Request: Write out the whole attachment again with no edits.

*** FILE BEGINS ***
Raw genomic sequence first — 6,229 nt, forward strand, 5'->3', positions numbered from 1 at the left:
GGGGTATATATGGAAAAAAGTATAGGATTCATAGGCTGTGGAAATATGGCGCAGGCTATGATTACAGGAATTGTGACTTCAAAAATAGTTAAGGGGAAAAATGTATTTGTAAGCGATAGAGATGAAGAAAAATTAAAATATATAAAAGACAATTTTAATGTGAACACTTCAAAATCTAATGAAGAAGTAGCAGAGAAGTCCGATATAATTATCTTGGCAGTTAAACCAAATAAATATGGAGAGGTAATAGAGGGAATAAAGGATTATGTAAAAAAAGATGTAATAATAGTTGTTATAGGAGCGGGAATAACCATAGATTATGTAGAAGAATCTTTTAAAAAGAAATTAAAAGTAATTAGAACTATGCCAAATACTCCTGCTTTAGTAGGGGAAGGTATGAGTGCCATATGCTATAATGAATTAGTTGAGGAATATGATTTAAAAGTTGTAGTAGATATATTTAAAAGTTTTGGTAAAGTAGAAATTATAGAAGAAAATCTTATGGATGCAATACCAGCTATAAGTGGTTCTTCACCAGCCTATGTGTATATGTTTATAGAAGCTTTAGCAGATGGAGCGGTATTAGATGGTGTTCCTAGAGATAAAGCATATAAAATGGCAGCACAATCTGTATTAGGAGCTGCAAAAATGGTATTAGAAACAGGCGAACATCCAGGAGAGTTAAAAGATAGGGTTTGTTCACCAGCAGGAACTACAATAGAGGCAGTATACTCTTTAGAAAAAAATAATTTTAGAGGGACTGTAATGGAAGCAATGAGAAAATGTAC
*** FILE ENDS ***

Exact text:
Raw genomic sequence first — 6,229 nt, forward strand, 5'->3', positions numbered from 1 at the left:
GGGGTATATATGGAAAAAAGTATAGGATTCATAGGCTGTGGAAATATGGCGCAGGCTATGATTACAGGAATTGTGACTTCAAAAATAGTTAAGGGGAAAAATGTATTTGTAAGCGATAGAGATGAAGAAAAATTAAAATATATAAAAGACAATTTTAATGTGAACACTTCAAAATCTAATGAAGAAGTAGCAGAGAAGTCCGATATAATTATCTTGGCAGTTAAACCAAATAAATATGGAGAGGTAATAGAGGGAATAAAGGATTATGTAAAAAAAGATGTAATAATAGTTGTTATAGGAGCGGGAATAACCATAGATTATGTAGAAGAATCTTTTAAAAAGAAATTAAAAGTAATTAGAACTATGCCAAATACTCCTGCTTTAGTAGGGGAAGGTATGAGTGCCATATGCTATAATGAATTAGTTGAGGAATATGATTTAAAAGTTGTAGTAGATATATTTAAAAGTTTTGGTAAAGTAGAAATTATAGAAGAAAATCTTATGGATGCAATACCAGCTATAAGTGGTTCTTCACCAGCCTATGTGTATATGTTTATAGAAGCTTTAGCAGATGGAGCGGTATTAGATGGTGTTCCTAGAGATAAAGCATATAAAATGGCAGCACAATCTGTATTAGGAGCTGCAAAAATGGTATTAGAAACAGGCGAACATCCAGGAGAGTTAAAAGATAGGGTTTGTTCACCAGCAGGAACTACAATAGAGGCAGTATACTCTTTAGAAAAAAATAATTTTAGAGGGACTGTAATGGAAGCAATGAGAAAATGTAC